New York City To Tony Oursler’s credit, he is not resting on his laurels but pushing at the boundaries of what he has accomplished so far with video projection. To judge from the 14 works (all 2009) in “Cell Phones Diagrams Cigarettes Searches and Scratch Cards,” the results are mixed. The show was unfocused and desultory, but for one engrossing work that strikes a thrillingly ominous, desperate note.
Marlboro, Camel, Winston, Parliament, Salem, Marlboro Light, American Spirit is a cluster of 10 PVC tubes, ranging from 4 to 7 feet high, with images of gigantic smoldering cigarettes projected onto them. (Some smaller, similar works occupied the same gallery.) The butts quickly burn to the filter amid toppling ashes, then reconstitute themselves as the video runs in reverse—exquisite torture for an ex-smoker. Funny, accessible and paper-thin, the work is accompanied by the amplified hiss of burning cigarettes.
Audio is more integral to three works featuring thumb-size figures projected onto model-like homes. The tiny structures are open on one side, like dollhouses, and the performers’ images roam around them as if on a stage set, or in prison. In Vacuum or All Things with Cave, a man and a woman bicker over their possessions and their relationship, what they want and what they need. Oursler is hampered by his tedious subject matter: the spiritual malaise of the materially overburdened. The script also contains hints that the man is a ghost and the woman an extraterrestrial. The video goes on for some 30 minutes, but in a gallery context it feels much longer.
Oursler plays with scale, suggesting the distortion of priorities in consumer culture. Near this miniaturized domestic dystopia was Bedazzled, Set for Life, Funky $5, Mother’s Day, Welcome to Las Vegas. Projected from above, on overlapping slabs of aqua resin arranged on the floor, is a disheveled array of huge New York State lottery cards. Hands enter the frame, methodically scratching away to reveal losing numbers.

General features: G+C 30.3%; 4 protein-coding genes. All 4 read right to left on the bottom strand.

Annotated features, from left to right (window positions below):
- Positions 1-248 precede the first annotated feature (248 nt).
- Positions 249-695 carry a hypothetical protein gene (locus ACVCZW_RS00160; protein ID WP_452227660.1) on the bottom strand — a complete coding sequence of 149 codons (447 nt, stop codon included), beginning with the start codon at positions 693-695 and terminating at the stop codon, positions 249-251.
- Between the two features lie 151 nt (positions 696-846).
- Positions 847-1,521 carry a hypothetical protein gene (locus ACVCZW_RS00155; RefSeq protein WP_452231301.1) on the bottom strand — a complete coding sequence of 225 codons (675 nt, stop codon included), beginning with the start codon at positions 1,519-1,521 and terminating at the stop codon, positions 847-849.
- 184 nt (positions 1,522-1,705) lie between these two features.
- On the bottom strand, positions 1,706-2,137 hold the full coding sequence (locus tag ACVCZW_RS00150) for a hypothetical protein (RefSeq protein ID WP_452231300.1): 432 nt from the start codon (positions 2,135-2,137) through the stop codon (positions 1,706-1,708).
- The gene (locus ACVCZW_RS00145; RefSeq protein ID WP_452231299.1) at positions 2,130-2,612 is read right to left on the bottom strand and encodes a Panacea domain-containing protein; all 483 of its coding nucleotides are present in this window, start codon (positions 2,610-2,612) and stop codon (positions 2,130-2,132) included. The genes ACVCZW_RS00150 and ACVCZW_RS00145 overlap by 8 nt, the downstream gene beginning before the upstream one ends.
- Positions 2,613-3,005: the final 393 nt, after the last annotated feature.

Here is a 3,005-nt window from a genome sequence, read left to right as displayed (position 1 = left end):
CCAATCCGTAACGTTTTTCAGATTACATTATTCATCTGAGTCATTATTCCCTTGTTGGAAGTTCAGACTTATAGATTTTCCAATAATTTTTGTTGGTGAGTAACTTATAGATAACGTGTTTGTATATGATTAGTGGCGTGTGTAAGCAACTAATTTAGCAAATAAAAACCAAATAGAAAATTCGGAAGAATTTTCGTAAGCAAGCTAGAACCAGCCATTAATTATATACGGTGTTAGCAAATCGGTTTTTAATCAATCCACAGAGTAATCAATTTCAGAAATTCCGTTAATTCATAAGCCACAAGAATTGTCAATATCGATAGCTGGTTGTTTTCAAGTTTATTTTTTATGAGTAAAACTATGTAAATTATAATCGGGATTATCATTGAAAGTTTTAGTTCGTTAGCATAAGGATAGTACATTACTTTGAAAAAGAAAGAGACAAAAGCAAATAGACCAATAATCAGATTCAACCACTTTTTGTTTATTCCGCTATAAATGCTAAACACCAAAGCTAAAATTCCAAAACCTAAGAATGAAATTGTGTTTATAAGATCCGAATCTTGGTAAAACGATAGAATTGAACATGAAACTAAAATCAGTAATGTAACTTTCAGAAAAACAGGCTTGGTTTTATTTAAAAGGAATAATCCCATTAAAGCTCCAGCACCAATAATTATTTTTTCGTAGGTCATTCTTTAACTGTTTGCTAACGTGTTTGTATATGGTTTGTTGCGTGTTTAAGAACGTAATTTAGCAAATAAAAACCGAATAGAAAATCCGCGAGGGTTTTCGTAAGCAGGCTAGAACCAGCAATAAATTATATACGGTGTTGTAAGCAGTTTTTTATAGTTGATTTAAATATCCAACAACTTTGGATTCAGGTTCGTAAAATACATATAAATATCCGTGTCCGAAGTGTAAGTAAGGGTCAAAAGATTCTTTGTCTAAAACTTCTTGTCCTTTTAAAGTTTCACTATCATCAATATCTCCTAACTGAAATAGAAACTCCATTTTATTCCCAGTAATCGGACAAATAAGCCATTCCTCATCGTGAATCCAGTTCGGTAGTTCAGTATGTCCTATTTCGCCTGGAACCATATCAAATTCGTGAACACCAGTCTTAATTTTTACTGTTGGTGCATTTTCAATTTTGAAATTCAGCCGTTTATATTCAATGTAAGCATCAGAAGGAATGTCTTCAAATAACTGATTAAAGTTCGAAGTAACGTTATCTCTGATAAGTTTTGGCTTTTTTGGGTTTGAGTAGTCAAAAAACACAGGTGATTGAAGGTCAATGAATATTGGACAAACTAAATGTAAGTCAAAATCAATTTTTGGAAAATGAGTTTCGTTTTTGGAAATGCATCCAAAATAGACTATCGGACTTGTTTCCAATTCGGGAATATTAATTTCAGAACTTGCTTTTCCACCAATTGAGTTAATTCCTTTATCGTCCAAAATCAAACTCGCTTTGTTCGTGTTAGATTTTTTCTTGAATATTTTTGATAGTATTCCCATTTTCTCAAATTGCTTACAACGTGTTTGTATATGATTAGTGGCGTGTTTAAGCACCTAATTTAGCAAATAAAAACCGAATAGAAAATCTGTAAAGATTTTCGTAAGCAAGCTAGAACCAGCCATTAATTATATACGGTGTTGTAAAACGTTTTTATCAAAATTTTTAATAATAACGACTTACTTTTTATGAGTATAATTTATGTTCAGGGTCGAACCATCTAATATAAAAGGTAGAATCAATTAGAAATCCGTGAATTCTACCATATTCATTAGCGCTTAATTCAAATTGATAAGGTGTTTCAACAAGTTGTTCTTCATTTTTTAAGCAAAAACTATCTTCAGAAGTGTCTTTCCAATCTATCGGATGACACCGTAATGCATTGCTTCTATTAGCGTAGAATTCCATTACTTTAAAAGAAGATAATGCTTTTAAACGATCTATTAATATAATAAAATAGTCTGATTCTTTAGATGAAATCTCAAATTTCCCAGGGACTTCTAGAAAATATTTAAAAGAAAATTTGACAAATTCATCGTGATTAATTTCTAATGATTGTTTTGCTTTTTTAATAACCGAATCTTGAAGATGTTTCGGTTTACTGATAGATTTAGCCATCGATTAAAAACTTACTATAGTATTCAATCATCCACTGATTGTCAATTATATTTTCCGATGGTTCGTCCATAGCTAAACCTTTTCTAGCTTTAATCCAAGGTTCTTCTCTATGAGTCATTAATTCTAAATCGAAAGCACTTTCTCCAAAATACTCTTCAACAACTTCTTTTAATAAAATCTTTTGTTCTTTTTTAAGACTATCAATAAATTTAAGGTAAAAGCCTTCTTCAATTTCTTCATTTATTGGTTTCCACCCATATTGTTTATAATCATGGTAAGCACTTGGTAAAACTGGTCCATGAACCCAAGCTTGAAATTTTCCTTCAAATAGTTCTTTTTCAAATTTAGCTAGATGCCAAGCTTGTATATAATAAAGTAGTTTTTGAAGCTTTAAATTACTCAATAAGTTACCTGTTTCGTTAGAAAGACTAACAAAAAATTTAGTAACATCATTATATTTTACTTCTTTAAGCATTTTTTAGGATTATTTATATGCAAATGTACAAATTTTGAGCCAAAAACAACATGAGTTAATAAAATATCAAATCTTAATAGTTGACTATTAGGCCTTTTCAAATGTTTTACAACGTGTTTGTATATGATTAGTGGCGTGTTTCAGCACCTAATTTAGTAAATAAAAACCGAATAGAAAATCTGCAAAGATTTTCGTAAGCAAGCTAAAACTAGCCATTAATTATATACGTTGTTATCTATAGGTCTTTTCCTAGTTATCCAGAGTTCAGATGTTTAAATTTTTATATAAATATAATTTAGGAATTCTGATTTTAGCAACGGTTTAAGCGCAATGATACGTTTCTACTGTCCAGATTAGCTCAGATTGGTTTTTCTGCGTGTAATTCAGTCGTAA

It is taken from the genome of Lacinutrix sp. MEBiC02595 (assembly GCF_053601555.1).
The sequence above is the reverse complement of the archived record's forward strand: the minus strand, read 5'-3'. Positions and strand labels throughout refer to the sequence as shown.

Dominating the center room was the show’s strangest and most successful work. With a looped projection 24 minutes long, Federal Reserve Note Five Dollars is an 8-foot-long likeness of a $5 bill in which the gaunt, heavy-lidded portrait of Lincoln speaks. The spliced-in mouth, alternately tight-lipped and toothy as if in the throes of a painful demise, utters elliptical warnings and intimations of calamity. The sound fades in and out, with barely audible passages, but it is effective rather than annoying, heightening the sense that the speaker veers from lucidity to delirium and back. “On what spot,” he laboriously asks, “where, exactly, was the first drop of blood spilled?” From beyond the grave, Lincoln questions whether Edwin M. Stanton’s famous words were “Now he belongs to the ages” or “to the angels.” Any parallel the script might suggest between our era and the Civil War—or any contrast between our greatest president and the recently departed one—is left tantalizingly unclear.
Photo above: View of Tony Oursler’s installation Marlboro, Camel, Winston, Parliament, Salem, Marlboro Light, American Spirit, 2009, 10 PVC tubes and video projection, from 50 to 83 inches tall; at Metro Pictures.